Market Report France

Continuing Woes in July for French Hotel Industry

The first month of summer saw a continuation of the despair that has been weighing down the French hotel industry over the past few months. In July, luxury hotels in Paris and on the Côte d’Azur suffered from the 'Ramadan effect'. However, beyond this phenomenon - which affects fewer than 1% of French hotels - it’s the Super-budget and Budget segments that are posting worrying declines in trading month after month.

Deloitte The first month of summer saw a continuation of the despair that has been weighing down the French hotel industry over the past few months. In July, luxury hotels in Paris and on the Côte d’Azur suffered from the 'Ramadan effect'. However, beyond this phenomenon - which affects fewer than 1% of French hotels - it’s the Super-budget and Budget segments that are posting worrying declines in trading month after month.

As was the case last year, luxury hotels had to do without their Middle Eastern guests in July. In Paris and on the Côte d’Azur, occupancy rates in this segment did nevertheless increase. However, the most lavish suites remained unsold, which evidently penalised average rates. 

More generally, French hotel industry performances remained gloomy in July, particularly in the Super -budget and Budget segments. Although occupancy stood in excess of 80% in Paris, OR dropped by 4% compared to July 2013. A proportion of guests appeared to favour similarly-positioned yet much cheaper hotels on the capital’s outskirts – these properties welcomed more guests in July (+2,2%), but to the detriment of average rates (-2,5%).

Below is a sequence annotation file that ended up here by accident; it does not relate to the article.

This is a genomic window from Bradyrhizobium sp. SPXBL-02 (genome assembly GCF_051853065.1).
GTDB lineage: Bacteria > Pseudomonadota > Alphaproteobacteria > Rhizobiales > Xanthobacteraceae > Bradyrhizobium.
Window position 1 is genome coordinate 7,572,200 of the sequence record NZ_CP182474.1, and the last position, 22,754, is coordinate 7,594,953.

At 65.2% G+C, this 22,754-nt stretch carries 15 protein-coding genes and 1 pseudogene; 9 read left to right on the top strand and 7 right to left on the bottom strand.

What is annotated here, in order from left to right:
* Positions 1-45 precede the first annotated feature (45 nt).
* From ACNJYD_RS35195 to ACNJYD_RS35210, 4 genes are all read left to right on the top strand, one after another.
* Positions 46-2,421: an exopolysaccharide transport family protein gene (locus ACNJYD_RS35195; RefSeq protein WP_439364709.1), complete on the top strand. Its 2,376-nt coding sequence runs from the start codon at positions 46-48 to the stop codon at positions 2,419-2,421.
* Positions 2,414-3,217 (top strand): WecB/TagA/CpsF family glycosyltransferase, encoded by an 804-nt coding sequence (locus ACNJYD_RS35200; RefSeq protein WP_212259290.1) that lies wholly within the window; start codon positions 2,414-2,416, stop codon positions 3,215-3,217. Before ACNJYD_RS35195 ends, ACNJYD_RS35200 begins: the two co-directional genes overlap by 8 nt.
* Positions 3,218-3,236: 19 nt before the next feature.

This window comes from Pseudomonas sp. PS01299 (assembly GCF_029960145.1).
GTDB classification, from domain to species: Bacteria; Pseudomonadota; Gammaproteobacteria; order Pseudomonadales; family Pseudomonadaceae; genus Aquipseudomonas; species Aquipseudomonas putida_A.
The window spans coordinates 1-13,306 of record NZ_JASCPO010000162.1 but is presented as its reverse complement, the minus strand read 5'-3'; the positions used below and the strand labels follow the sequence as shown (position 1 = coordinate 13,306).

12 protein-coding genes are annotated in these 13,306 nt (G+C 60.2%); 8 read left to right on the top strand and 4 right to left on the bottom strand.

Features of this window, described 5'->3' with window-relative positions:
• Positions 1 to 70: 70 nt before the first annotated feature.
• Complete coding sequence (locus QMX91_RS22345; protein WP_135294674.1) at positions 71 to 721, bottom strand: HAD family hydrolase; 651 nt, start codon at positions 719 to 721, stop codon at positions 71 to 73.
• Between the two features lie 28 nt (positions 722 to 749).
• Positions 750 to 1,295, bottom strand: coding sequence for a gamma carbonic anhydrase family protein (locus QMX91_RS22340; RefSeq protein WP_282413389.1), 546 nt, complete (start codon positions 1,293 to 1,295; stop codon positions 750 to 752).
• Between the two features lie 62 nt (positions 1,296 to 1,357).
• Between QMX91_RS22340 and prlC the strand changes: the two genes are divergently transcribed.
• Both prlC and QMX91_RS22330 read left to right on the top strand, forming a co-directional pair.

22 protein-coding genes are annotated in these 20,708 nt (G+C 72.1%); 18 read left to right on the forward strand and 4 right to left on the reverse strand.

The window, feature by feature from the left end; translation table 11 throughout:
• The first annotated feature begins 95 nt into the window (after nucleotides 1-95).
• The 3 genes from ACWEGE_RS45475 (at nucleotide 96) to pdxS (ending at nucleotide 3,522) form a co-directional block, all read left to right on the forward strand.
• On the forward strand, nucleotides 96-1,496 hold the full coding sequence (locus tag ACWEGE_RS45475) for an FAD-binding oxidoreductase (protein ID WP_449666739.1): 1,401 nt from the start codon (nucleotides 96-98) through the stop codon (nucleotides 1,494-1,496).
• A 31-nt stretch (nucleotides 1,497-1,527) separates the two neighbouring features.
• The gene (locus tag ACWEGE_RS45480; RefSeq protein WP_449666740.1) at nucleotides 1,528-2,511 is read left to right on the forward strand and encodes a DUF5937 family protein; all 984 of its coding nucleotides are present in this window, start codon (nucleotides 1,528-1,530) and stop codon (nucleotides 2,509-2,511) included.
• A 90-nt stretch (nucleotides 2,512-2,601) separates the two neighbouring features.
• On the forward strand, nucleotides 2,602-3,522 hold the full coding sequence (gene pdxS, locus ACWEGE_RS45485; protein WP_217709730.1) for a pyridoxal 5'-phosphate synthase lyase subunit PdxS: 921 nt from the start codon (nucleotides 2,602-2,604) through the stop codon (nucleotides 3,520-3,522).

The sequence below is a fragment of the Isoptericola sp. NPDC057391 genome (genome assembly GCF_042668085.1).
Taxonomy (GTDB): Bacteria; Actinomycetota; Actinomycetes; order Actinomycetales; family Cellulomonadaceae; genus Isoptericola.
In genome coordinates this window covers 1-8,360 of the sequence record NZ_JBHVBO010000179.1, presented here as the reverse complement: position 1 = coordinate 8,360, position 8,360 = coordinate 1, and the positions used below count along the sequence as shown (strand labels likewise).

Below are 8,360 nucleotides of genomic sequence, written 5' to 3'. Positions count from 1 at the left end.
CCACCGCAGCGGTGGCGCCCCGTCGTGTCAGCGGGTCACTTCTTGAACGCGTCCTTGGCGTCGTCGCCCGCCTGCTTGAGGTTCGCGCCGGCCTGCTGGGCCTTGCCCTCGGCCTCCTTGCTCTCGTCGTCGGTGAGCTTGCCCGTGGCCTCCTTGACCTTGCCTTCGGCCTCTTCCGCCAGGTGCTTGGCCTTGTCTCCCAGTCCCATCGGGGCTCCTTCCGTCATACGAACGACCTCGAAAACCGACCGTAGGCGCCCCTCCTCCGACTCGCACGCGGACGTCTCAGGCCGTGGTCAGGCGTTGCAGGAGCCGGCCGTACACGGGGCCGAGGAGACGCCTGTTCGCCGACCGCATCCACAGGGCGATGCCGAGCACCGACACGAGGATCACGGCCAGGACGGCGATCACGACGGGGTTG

The same pattern can be found on the coast, where Budget hotels slashed prices – sometimes because the weather was not really helping. In regional France, the Budget and Super-Budget segments continued to look glum, both in terms of occupancy and ARR: RevPAR thus fell by -5% in July. Catering more to a domestic clientele, these establishments are suffering from an overall climate that is not encouraging consumer spending. In addition, they are increasingly facing competition from alternative types of lodging (residences, etc.), which partly explains the sharp drops in occupancy observed in Grenoble, Lyon and Montpellier. 

Occupancy in the Aix-Marseille region was also in free-fall, although this was more the result of a comparison with last year, when Marseille was enjoying its status as European Capital of Culture. On a more positive note, despite the threats to its organisation, the Avignon Festival – as is the case every year – contributed to the excellent occupancy results in July (over 85%, on average). 

As the back to school bell rings, only a resurgence in trading in September and October is likely to reverse the trend, which – although far from catastrophic – is delaying the long-awaited recovery for French hotel professionals.

Table - French Hotel Industry Performance July 2014

Click here ( Adobe Acrobat PDF file) to download the complete article.



Logos, product and company names mentioned are the property of their respective owners.